Updated: Oct 27, 2021
We all experience a lack of confidence and times when we may not feel good about ourselves. But, when low self-esteem lingers and becomes a long-term issue, it can have a detrimental effect on our mental health and day-to-day lives.
Importance of the Health of Our Self-Esteem
Self-esteem is the way we feel about ourselves. It's the confidence we have with our own worth and our abilities, our level of self-respect.
When we have healthy self-esteem, we feel good about ourselves and life in general. These feelings enable us to handle life's ups and downs with resilience. However, when we have low self-esteem, we tend to see our life and ourselves in a more critical, negative way. This can make us feel less able to take on the challenges that life throws at us.
Causes of Low Self-Esteem
The health of our self-esteem usually begins in childhood. From infancy up to 9 years old, we are in a state of being highly receptive to the positive and negative messages about ourselves sent to us by our parents, siblings, friends, teachers and the media.
These messages become our beliefs that take up residence in our subconscious mind and frame the perception we have of ourselves. While the supportive beliefs enhance our lives, the unsupportive ones can limit our life experience and our well-being.
Perhaps a belief that you are not good enough stayed with you, resulting in finding it difficult to live up to other people's expectation or to your own expectations.
Stress and difficult life events, such as serious illness or grief over the loss of a loved one can also have a negative effect on self-esteem.
Effects of Low Self-Esteem
Low self-esteem can limit how you experience life. You avoid social situations, stop trying new things, and avoid activities you find challenging.
Avoiding challenging and uncomfortable situations might make you feel safe in the moment. In the long term, however, it reinforces your underlying doubts and fears. It teaches you the debilitating behavior that the only way to cope is by avoiding things. This perpetuating cycle can lead to other issues such as anxiety and depression.
Ways to Recover Your Self-Esteem
You may have low self-esteem now because of what happened to you when you were growing up, but you can develop new ways of seeing yourself at any age.
Here are some techniques to detox low self-esteem and help you feel better about yourself:
Be Supportive of Yourself: Be kind when you feel like negatively judging yourself. When you catch yourself being self-critical, stop and think what you'd say to a friend in a similar situation. Then, say it out loud to yourself.
Acknowledge What You're Good At: We're all good at something. Whether it's drawing, organizing, cooking, being a friend or good with animals. We tend to enjoy doing what we're good at, so making a list of things that you enjoy can help you identify your talents (big or small). Acknowledge these talents and your ability.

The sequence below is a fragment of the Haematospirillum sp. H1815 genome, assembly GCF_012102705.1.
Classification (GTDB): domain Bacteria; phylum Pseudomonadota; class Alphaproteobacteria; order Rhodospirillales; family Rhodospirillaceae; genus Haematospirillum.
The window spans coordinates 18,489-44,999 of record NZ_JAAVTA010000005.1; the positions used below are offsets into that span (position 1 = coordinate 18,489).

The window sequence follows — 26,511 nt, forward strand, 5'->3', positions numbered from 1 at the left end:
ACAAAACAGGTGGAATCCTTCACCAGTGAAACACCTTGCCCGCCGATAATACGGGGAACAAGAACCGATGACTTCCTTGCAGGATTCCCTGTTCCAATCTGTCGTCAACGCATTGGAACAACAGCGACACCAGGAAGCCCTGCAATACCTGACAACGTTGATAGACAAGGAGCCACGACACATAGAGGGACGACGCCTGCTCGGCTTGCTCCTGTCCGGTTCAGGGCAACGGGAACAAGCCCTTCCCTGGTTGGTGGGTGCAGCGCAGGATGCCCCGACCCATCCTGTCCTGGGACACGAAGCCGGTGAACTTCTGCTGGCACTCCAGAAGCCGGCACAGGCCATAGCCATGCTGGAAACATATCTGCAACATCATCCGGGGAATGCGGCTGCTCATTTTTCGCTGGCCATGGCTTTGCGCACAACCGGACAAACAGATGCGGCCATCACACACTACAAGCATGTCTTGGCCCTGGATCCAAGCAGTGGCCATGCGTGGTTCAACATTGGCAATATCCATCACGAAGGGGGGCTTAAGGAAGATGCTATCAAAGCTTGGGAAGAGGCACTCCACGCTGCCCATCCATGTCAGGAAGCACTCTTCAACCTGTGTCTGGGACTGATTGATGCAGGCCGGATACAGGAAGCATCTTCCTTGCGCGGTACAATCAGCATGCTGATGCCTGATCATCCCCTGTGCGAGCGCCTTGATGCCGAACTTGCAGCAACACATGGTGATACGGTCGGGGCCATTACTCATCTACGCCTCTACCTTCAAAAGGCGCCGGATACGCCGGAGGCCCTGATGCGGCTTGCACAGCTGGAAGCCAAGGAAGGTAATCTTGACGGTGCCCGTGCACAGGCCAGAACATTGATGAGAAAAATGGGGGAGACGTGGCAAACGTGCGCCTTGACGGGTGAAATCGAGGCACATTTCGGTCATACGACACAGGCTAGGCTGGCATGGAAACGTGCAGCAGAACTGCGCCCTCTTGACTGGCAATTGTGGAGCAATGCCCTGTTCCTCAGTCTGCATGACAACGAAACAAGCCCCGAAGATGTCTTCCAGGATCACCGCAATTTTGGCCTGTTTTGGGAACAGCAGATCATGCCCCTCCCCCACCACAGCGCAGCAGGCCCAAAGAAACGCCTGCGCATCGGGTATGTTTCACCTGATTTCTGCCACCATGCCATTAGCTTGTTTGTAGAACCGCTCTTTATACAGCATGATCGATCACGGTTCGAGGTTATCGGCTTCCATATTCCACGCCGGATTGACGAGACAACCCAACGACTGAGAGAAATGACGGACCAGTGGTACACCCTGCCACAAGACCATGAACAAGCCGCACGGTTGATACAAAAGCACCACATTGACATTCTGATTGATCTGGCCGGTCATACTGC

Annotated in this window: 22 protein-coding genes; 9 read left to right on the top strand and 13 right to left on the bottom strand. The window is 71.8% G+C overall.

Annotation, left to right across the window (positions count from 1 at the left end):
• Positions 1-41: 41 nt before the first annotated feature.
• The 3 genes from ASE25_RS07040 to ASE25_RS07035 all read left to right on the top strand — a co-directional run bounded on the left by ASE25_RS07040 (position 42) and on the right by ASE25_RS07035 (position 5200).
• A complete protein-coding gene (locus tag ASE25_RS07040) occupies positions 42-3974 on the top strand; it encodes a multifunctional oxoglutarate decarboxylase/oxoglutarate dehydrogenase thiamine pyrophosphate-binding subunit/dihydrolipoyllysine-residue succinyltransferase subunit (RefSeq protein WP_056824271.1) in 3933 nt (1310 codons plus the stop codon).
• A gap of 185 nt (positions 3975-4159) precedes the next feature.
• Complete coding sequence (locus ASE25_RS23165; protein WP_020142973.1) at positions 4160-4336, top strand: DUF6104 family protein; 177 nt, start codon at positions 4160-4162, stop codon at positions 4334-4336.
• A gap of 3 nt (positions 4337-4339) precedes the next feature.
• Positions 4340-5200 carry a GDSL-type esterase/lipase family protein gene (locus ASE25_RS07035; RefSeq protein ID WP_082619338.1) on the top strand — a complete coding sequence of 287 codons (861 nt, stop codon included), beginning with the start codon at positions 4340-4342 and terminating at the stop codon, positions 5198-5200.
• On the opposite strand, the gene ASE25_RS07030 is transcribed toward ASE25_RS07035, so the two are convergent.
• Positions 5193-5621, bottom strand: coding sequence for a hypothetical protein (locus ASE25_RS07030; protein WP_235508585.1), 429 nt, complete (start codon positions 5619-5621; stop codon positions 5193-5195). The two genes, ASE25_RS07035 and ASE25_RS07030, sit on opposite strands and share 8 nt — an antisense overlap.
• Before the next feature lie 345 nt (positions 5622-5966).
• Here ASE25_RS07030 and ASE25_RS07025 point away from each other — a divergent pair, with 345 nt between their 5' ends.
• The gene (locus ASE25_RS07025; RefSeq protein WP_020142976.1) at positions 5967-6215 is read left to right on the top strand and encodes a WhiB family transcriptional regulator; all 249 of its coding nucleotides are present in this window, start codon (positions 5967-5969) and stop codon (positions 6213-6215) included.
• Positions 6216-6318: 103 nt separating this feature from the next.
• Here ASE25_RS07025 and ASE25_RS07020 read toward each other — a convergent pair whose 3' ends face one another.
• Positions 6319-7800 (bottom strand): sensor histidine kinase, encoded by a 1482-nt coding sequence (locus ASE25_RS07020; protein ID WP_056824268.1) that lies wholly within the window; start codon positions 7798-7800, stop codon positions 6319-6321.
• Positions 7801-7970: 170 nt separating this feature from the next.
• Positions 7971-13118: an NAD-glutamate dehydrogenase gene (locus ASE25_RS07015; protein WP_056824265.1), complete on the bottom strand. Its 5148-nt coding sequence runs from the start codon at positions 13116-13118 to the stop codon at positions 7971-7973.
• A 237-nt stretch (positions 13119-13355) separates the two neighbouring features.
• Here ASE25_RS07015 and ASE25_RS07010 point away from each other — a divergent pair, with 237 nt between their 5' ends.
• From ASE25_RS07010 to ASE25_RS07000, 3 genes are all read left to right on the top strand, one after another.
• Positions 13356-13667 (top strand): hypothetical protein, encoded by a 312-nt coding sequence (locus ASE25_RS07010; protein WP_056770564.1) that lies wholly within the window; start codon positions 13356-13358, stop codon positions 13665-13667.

Identify Unsupportive Beliefs About Yourself: Identify limiting beliefs you have about yourself, then challenge or change them.
You may tell yourself you're "not smart enough" to apply for a new job, for instance, or that "nobody cares" about you. Start becoming aware of these unsupportive thoughts and write them down.
Next, write some evidence that challenges these limiting beliefs, such as, "I'm good at solving brain teaser puzzles." or "My friend texts me every week." You can also write down positive aspects of yourself or good things that other people say about you. It's helpful to write 3-5 positive aspects every day.
You can also replace limiting beliefs with supportive and self-enhancing beliefs in your subconscious through energy psychology modalities like EFT or PSYCH-K®. The processes in these methods are simple, safe and effective in creating a new belief in the subconscious so that you can authentically look at yourself in a different way; feel differently about yourself.
Build Positive Relationships: You may notice that certain people negatively affect your self-esteem. Try spending less time with them or let them know how you feel about their words or actions. Fostering relationships with people who are positive and appreciate you helps tremendously in boosting your self-esteem.
Give Yourself a Challenge: Start small and simple. We all feel afraid or anxious to do things at times. People with healthy self-esteem do not allow these feelings to prevent them from trying new things or taking on challenges. Set yourself a goal, such as joining an exercise class, going to a social event or even seeing a movie on your own. Achieving simple, small goals will help to increase your self-esteem.
Remember, you can develop new ways of seeing yourself and re-discover your self-esteem. Small steps. Know that you don't have to do this on your own. If you feel you need support, contact me or any of the links below.